CRE Response to the Berkeley Law and UCLA Law Sponsored Legal Planet Post on OIRA Expertise

Editor’s Note: The following comment was submitted  to  Professor  Dan Farber regarding the post that is printed below.

 Professor  Farber:

You most certainly are correct that OIRA is overworked and understaffed. I disagree, however, completely with your conclusions regarding the expertise of OIRA staff.

 OIRA has been in business for more than three decades and if you look at the staff expertise over that period of time I believe you will arrive at a different conclusion.

 A case in point is my background, having been instrumental in the formation of OIRA. I have a  PhD  in economics and a B. S. in chemical engineering; I have been admitted to the American Men and Women of Science and I worked as an operations research analyst.

 The many  talented OIRA employees who followed me have comparable backgrounds.

 Jim Tozzi

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Dan Farber   February 19, 2014

Peering Behind OIRA’s Veil of Secrecy

 OIRA is staffed by under-trained, over-worked short-termers.


OIRA is an agency whose functions are as mysterious to most people as its name.  It doesn’t help much to learn that OIRA stands for Office of Information and Regulatory Affairs.  The phrase “regulatory czars” is more informative.  OIRA runs the federal government’s regulatory process.  Although agencies like EPA are required to have a lot of transparency, not much public information is available about who works at OIRA or what they do.  But Greenwire has managed to accumulate some very interesting information about OIRA’s staff and their work.  Here are some quick takeaways:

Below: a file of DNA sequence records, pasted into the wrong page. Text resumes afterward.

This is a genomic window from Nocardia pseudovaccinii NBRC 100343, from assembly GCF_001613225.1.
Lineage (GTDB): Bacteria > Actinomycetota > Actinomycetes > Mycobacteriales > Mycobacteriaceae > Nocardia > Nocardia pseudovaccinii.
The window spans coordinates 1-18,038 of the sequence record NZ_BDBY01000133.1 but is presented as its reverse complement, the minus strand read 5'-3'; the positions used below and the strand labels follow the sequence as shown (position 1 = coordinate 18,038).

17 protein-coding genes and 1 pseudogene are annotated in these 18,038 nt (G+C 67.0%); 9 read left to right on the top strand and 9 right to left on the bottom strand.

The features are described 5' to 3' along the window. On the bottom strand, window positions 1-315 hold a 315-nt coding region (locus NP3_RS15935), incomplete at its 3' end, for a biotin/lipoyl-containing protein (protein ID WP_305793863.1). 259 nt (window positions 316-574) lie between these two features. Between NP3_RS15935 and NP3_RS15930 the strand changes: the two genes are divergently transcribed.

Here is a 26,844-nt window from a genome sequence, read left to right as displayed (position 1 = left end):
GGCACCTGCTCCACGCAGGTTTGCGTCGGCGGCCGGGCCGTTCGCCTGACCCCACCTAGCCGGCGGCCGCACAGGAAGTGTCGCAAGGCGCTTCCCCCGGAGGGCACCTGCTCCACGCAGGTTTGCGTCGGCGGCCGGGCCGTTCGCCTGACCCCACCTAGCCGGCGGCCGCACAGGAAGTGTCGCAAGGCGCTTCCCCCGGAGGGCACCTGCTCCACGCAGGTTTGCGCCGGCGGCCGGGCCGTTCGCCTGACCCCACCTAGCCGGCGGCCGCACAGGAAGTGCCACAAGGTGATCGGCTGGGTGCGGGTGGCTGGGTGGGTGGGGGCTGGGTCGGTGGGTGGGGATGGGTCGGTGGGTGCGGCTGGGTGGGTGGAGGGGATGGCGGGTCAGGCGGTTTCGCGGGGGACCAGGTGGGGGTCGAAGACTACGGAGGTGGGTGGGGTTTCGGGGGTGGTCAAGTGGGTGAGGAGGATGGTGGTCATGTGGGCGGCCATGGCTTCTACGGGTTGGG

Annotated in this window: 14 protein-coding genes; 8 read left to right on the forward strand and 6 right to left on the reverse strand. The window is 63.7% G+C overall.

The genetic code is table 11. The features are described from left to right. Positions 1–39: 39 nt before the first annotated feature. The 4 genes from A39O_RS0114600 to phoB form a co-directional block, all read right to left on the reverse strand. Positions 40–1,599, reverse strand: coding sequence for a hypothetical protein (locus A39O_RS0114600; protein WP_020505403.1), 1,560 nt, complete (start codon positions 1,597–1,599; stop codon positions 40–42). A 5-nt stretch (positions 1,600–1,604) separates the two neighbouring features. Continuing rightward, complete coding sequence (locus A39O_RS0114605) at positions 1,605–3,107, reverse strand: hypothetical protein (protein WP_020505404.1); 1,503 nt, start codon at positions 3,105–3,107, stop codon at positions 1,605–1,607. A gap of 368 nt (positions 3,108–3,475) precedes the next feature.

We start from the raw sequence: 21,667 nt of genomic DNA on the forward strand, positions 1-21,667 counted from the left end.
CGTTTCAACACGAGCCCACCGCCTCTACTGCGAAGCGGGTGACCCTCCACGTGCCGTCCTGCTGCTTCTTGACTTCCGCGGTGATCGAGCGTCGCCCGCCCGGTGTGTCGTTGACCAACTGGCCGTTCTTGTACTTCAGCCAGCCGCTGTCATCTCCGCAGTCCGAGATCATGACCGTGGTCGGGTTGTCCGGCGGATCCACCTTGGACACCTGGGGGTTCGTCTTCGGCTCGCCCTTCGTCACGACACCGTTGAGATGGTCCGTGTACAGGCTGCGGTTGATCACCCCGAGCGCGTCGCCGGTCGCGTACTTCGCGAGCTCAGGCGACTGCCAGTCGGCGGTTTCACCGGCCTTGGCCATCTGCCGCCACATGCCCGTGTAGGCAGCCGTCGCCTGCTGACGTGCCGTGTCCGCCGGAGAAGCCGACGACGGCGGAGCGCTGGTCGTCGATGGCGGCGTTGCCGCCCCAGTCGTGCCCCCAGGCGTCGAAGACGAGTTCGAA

• Staffing levels have been cut by almost half since the office’s heyday under Reagan.
  • Although the office’s main function is supervising cost-benefit analysis, only a handful of staffers have economics Ph.Ds. ”The most common degree is a master’s degree in public affairs, public policy or public administration. There is also considerable expertise, in statistics, law, information technology and environmental science.”
  • The office has five sections: statistical and science policy; food, health and labor; transportation and security; natural resources and environment; and information policy.  (Even that is more than you can find out from OIRA’s website)
  • The desk officers who superintend particular rules are in their 20s or early 30s — in other words, not very experienced.  On average, they stay four or five years, so their opportunity to acquire expertise is limited.
  • “The pay isn’t bad. Many OIRA staffers listed on recent White House meeting records were making upward of $100,000 in 2012.”  But hours are long, and the workload is heavy.

The key takeaway is that OIRA has far less expertise or time to learn the details of particular issues than the staff of EPA.  OIRA may fill the gap by outsourcing some of the work to economists elsewhere in the federal government.  But it’s easy to see why agency heads and cabinet officers don’t have much respect for OIRA’s expertise


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